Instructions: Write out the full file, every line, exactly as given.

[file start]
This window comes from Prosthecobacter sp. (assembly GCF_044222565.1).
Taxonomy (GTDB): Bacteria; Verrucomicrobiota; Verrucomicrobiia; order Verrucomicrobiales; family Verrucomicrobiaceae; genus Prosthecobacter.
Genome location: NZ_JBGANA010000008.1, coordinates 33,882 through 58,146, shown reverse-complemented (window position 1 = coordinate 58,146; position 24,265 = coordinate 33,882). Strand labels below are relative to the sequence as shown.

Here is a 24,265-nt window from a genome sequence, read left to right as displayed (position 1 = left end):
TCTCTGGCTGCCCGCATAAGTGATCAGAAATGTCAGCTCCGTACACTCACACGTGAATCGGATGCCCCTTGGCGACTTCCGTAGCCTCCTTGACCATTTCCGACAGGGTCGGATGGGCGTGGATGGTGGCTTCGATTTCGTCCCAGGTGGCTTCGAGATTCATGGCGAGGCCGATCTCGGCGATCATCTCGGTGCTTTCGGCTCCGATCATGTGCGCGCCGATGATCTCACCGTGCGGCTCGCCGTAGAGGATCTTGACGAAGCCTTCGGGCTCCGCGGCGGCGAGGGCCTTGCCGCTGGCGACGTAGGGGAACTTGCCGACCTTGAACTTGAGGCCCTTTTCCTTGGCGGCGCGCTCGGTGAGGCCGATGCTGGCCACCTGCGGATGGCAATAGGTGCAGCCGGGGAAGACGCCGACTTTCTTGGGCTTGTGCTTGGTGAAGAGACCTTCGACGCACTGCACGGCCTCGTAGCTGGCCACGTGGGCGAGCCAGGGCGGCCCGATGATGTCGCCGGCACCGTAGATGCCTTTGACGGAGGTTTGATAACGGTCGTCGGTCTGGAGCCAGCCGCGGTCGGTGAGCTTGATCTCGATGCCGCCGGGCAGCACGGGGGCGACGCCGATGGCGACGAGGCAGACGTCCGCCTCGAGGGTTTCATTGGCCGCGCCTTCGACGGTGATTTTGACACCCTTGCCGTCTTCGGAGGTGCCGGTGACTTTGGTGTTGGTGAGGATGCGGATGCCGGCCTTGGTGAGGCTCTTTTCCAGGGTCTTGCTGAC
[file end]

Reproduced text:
This window comes from Prosthecobacter sp. (assembly GCF_044222565.1).
Taxonomy (GTDB): Bacteria; Verrucomicrobiota; Verrucomicrobiia; order Verrucomicrobiales; family Verrucomicrobiaceae; genus Prosthecobacter.
Genome location: NZ_JBGANA010000008.1, coordinates 33,882 through 58,146, shown reverse-complemented (window position 1 = coordinate 58,146; position 24,265 = coordinate 33,882). Strand labels below are relative to the sequence as shown.

Here is a 24,265-nt window from a genome sequence, read left to right as displayed (position 1 = left end):
TCTCTGGCTGCCCGCATAAGTGATCAGAAATGTCAGCTCCGTACACTCACACGTGAATCGGATGCCCCTTGGCGACTTCCGTAGCCTCCTTGACCATTTCCGACAGGGTCGGATGGGCGTGGATGGTGGCTTCGATTTCGTCCCAGGTGGCTTCGAGATTCATGGCGAGGCCGATCTCGGCGATCATCTCGGTGCTTTCGGCTCCGATCATGTGCGCGCCGATGATCTCACCGTGCGGCTCGCCGTAGAGGATCTTGACGAAGCCTTCGGGCTCCGCGGCGGCGAGGGCCTTGCCGCTGGCGACGTAGGGGAACTTGCCGACCTTGAACTTGAGGCCCTTTTCCTTGGCGGCGCGCTCGGTGAGGCCGATGCTGGCCACCTGCGGATGGCAATAGGTGCAGCCGGGGAAGACGCCGACTTTCTTGGGCTTGTGCTTGGTGAAGAGACCTTCGACGCACTGCACGGCCTCGTAGCTGGCCACGTGGGCGAGCCAGGGCGGCCCGATGATGTCGCCGGCACCGTAGATGCCTTTGACGGAGGTTTGATAACGGTCGTCGGTCTGGAGCCAGCCGCGGTCGGTGAGCTTGATCTCGATGCCGCCGGGCAGCACGGGGGCGACGCCGATGGCGACGAGGCAGACGTCCGCCTCGAGGGTTTCATTGGCCGCGCCTTCGACGGTGATTTTGACACCCTTGCCGTCTTCGGAGGTGCCGGTGACTTTGGTGTTGGTGAGGATGCGGATGCCGGCCTTGGTGAGGCTCTTTTCCAGGGTCTTGCTGAC